- 25 Aug 09, 13:58 GMT
This morning, the Today programme featured a debate on the question of anonymity and blogging, made topical by a couple of cases where bloggers have had their identities revealed against their will.
I was asked by the programme's producers to write an audio essay which would act as an introduction to the debate. Here it is:
"According to a famous New Yorker cartoon, on the internet nobody knows you're a dog.
There are two views of that anonymity which has been an essential characteristic of the online world.
Either it allows the free expression of all sorts of interesting and subversive voices that would not otherwise be heard.
Or it makes the web a playground for every noisy and offensive bar-room bore - who doesn't even have to put a name to their ill-considered views.
Now it's becoming evident that this anonymity is, in any case, pretty fragile. Two cases have highlighted that fact.
First there was the police officer behind the award-winning NightJack blog>, revealed as Detective Constable Richard Horton after the Times persuaded a High Court judge that bloggers had no absolute right to keep their identities secret.
Then there was the unnamed female blogger who posted a series of offensive remarks about a Vogue cover model.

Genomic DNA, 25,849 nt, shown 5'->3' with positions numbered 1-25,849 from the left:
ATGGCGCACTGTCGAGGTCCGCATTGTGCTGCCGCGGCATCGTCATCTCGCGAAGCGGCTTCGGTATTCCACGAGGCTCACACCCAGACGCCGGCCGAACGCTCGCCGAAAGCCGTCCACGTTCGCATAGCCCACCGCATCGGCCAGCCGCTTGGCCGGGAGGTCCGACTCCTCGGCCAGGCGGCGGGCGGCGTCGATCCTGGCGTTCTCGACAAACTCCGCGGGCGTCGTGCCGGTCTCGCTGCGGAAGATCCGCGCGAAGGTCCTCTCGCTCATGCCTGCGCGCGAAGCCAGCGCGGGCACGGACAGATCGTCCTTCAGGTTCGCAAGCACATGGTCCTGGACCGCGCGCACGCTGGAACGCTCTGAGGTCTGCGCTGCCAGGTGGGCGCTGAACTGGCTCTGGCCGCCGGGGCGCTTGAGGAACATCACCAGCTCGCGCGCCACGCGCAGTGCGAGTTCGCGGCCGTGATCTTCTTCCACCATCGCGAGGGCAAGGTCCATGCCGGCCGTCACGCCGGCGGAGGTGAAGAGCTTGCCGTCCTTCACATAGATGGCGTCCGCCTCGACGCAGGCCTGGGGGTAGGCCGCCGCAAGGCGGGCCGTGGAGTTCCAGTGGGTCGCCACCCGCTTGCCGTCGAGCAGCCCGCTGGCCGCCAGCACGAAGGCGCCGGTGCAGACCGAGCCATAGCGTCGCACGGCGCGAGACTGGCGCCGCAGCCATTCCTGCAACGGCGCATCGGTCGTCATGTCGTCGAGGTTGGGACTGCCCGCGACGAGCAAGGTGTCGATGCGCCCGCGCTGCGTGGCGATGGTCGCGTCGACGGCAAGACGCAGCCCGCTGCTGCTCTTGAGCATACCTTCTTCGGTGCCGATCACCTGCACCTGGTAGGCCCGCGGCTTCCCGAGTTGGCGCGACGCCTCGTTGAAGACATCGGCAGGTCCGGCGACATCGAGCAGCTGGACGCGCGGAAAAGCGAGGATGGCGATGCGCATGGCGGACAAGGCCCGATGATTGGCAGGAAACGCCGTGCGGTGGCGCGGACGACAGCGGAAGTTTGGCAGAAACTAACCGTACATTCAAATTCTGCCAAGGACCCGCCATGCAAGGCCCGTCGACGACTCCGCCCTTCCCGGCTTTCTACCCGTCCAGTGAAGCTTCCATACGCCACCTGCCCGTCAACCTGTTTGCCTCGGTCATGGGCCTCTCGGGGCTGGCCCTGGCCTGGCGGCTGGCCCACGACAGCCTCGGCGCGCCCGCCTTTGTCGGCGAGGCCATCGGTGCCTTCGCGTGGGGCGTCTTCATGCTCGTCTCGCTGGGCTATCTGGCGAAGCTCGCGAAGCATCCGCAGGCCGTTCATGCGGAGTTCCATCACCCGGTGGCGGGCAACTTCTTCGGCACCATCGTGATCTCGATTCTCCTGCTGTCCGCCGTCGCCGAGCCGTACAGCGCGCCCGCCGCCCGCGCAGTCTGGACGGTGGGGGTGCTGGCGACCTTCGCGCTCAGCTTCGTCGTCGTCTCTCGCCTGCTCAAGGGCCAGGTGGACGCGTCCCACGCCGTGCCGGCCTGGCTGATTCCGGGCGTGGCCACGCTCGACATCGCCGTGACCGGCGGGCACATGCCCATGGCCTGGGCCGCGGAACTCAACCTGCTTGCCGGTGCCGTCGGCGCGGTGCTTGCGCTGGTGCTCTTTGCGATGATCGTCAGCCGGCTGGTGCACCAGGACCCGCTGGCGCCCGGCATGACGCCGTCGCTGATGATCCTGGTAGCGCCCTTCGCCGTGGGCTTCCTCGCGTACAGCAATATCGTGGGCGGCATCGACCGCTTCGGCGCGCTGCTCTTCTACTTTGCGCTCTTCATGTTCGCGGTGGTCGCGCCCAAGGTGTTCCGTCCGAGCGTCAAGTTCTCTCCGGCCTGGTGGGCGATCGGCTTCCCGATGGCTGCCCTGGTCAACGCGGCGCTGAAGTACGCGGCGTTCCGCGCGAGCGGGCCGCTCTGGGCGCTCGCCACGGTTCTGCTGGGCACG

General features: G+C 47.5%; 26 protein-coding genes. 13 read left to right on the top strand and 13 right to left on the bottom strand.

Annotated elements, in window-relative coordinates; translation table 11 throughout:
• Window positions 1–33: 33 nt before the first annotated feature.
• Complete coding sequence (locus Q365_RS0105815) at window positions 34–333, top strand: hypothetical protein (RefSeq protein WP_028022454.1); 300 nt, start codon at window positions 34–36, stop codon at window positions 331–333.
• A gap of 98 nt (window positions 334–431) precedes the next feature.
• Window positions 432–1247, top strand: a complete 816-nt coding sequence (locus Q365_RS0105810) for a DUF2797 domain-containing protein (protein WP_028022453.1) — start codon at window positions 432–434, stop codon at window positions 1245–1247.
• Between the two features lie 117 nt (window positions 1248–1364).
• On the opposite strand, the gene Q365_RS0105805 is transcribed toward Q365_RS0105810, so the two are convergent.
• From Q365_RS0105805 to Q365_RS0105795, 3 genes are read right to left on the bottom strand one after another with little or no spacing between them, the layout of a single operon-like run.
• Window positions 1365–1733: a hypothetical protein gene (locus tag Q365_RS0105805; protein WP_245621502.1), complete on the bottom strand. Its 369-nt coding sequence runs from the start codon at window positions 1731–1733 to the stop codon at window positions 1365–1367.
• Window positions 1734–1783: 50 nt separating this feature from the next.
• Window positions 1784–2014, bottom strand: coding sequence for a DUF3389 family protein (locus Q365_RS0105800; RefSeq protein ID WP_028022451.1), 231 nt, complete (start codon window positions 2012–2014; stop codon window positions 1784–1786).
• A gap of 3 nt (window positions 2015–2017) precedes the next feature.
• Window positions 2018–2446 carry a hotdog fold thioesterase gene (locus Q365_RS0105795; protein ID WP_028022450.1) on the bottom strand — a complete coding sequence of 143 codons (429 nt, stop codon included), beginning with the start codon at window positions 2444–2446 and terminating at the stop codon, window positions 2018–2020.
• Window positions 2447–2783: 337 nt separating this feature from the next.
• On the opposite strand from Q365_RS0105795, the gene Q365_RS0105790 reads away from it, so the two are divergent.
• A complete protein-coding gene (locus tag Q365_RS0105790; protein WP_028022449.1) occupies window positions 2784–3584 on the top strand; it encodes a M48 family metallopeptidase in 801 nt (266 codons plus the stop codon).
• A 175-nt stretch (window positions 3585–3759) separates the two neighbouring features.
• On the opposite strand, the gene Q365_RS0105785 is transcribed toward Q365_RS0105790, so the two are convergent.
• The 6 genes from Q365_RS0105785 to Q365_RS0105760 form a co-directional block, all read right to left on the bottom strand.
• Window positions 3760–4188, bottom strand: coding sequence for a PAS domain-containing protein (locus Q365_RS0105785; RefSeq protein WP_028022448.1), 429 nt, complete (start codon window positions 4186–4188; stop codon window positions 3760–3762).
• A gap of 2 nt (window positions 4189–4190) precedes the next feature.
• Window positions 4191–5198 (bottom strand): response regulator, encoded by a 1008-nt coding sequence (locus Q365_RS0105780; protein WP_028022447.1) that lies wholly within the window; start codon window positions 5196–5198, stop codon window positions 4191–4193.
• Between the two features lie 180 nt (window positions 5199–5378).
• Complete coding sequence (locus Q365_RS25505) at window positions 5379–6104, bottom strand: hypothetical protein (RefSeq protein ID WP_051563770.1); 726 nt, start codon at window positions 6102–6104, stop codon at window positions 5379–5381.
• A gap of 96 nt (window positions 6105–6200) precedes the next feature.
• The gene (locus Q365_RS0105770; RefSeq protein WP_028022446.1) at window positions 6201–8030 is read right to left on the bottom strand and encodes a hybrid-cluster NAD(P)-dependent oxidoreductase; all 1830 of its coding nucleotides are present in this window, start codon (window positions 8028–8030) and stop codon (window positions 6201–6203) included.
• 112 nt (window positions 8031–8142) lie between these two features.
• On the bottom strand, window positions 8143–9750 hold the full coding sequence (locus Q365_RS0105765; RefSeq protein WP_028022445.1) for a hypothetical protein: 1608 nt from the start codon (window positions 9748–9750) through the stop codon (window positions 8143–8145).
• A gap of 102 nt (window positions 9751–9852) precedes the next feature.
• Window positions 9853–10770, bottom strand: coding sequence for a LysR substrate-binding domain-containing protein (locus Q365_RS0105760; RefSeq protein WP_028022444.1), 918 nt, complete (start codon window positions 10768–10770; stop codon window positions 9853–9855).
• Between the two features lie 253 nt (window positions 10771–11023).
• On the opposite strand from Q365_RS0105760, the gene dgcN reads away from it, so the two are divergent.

A New York judge ordered Google, which hosted the blog, to unmask Rosemary Port after the model Liskula Cohen sued, arguing that the comments were defamatory.
Now Google is on the back foot, accused of violating the blogger's privacy .The search company insists it does care about anonymity, and will only provide information about a user in response to a court order.
So, on both sides of the Atlantic it appears that the law is giving little protection to those who believe the internet should be an anonymous space.
There is too a growing momentum in the blogosphere behind the idea that those who want the world to hear their very strong opinions should have the courage to identify themselves - just as they would in a letter to a newspaper.
But - as recent events in places from Iran to Burma to China have shown - for some people, online anonymity can be a matter of life and death."
What I didn't discuss is an issue that sometimes occupies the writers of this and other BBC blogs - who exactly are the respondents who contribute their views on our posts, and should they remain in the shadows?
For instance, I'd love to know more about people like "ravenmorpheus" or "synthil", "hackerjack" or "mighty morfa power ranger".
Now anonymity is a valuable, indeed vital protection for junior staff inside corporations or public bodies, or people from countries with repressive governments, who would otherwise feel unable to contribute their views or provide valuable information to blogs like this.
But doesn't "Disgusted of Tunbridge Wells" have more credibility if she writes as Josephine Bloggs of Acacia Gardens?
I'd love to hear your views on this matter - and of course if you wish to remain anonymous, that's your choice.
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